Updating and Using Relevant Knowledge - Keeping up-to-date technically and applying new knowledge to your job.

Identifying Objects, Actions, and Events - Identifying information by categorizing, estimating, recognizing differences or similarities, and detecting changes in circumstances or events.

Organizing, Planning, and Prioritizing Work - Developing specific goals and plans to prioritize, organize, and accomplish your work.

Communicating with Supervisors, Peers, or Subordinates - Providing information to supervisors, co-workers, and subordinates by telephone, in written form, e-mail, or in person.

Training and Teaching Others - Identifying the educational needs of others, developing formal educational or training programs or classes, and teaching or instructing others.

Interpreting the Meaning of Information for Others - Translating or explaining what information means and how it can be used.

Developing Objectives and Strategies - Establishing long-range objectives and specifying the strategies and actions to achieve them.

Monitor Processes, Materials, or Surroundings - Monitoring and reviewing information from materials, events, or the environment, to detect or assess problems.

Guiding, Directing, and Motivating Subordinates - Providing guidance and direction to subordinates, including setting performance standards and monitoring performance.

Establishing and Maintaining Interpersonal Relationships - Developing constructive and cooperative working relationships with others, and maintaining them over time.

Estimating the Quantifiable Characteristics of Products, Events, or Information - Estimating sizes, distances, and quantities; or determining time, costs, resources, or materials needed to perform a work activity.

Communicating with Persons Outside Organization - Communicating with people outside the organization, representing the organization to customers, the public, government, and other external sources. This information can be exchanged in person, in writing, or by telephone or e-mail.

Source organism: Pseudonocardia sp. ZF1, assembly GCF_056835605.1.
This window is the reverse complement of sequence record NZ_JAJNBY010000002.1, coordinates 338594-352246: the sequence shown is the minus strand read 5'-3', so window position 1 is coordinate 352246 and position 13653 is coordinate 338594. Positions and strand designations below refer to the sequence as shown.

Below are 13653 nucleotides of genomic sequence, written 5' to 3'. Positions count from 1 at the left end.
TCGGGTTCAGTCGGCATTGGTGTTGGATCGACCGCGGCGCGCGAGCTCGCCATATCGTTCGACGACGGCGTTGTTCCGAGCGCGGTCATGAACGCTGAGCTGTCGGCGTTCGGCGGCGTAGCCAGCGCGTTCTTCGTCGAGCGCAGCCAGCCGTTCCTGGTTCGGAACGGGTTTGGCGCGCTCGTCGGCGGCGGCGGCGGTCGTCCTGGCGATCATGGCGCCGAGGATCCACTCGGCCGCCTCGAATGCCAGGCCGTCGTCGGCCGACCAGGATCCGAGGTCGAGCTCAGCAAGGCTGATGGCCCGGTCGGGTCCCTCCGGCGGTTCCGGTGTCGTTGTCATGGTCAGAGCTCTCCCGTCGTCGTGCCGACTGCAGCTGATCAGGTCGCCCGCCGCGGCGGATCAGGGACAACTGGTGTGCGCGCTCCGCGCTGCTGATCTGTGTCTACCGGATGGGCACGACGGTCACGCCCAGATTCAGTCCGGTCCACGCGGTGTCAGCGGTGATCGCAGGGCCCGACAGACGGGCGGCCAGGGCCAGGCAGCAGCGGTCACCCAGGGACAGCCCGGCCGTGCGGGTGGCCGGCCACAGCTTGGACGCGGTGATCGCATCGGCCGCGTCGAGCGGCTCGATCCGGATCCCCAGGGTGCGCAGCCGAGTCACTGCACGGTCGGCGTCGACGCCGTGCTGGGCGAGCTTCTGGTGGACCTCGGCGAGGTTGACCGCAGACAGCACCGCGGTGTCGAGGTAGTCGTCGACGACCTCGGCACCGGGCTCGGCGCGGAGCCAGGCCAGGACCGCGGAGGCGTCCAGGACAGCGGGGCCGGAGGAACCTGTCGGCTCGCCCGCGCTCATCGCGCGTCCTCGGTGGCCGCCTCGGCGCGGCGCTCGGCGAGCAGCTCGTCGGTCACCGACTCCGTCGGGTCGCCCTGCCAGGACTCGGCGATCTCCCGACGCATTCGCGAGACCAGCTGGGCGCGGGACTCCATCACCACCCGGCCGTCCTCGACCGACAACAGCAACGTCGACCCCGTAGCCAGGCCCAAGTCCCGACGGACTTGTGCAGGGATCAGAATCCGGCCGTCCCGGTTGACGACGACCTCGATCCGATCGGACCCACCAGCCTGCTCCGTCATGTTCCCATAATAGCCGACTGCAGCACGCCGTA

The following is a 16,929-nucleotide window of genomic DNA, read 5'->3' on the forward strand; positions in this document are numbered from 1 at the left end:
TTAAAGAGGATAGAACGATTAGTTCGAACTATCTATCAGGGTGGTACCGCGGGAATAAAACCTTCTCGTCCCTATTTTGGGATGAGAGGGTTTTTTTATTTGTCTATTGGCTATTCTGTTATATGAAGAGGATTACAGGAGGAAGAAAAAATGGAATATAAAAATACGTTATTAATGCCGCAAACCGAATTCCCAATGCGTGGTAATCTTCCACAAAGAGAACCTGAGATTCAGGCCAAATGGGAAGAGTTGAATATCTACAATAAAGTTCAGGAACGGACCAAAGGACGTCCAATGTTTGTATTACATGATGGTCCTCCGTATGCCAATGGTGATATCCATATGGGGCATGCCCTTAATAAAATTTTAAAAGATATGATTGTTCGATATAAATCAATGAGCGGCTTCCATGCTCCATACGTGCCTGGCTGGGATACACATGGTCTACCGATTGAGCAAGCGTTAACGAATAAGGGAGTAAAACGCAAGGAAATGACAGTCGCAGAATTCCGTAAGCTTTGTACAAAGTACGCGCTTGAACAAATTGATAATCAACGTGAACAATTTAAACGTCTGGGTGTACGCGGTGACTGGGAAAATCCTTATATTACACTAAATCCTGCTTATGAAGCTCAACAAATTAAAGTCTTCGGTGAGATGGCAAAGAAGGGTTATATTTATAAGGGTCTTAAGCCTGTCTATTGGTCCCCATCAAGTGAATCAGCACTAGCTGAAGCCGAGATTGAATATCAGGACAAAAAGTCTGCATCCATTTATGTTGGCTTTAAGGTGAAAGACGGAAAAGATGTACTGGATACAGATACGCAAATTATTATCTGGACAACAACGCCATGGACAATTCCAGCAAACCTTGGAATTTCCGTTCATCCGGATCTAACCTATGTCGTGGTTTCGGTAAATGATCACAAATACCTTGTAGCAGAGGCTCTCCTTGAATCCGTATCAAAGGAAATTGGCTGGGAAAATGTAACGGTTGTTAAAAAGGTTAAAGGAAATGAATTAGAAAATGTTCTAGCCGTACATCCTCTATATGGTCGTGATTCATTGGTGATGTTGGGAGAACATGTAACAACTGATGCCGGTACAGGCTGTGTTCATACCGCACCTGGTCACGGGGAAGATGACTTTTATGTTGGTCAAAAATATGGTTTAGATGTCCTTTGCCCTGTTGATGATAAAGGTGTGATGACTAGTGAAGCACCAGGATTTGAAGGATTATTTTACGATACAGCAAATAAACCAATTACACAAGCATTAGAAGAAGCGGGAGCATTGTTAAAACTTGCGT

Coaching and Developing Others - Identifying the developmental needs of others and coaching, mentoring, or otherwise helping others to improve their knowledge or skills.

Coordinating the Work and Activities of Others - Getting members of a group to work together to accomplish tasks.

Evaluating Information to Determine Compliance with Standards - Using relevant information and individual judgment to determine whether events or processes comply with laws, regulations, or standards.

Scheduling Work and Activities - Scheduling events, programs, and activities, as well as the work of others.

Controlling Machines and Processes - Using either control mechanisms or direct physical activity to operate machines or processes (not including computers or vehicles).

Monitoring and Controlling Resources - Monitoring and controlling resources and overseeing the spending of money.

Developing and Building Teams - Encouraging and building mutual trust, respect, and cooperation among team members.

Handling and Moving Objects - Using hands and arms in handling, installing, positioning, and moving materials, and manipulating things.

Judging the Qualities of Things, Services, or People - Assessing the value, importance, or quality of things or people.

Inspecting Equipment, Structures, or Material - Inspecting equipment, structures, or materials to identify the cause of errors or other problems or defects.

Provide Consultation and Advice to Others - Providing guidance and expert advice to management or other groups on technical, systems-, or process-related topics.

Performing Administrative Activities - Performing day-to-day administrative tasks such as maintaining information files and processing paperwork.

Staffing Organizational Units - Recruiting, interviewing, selecting, hiring, and promoting employees in an organization.

Holland Code Chart for a Molecular and Cellular Biologist

Positive SSL Wildcard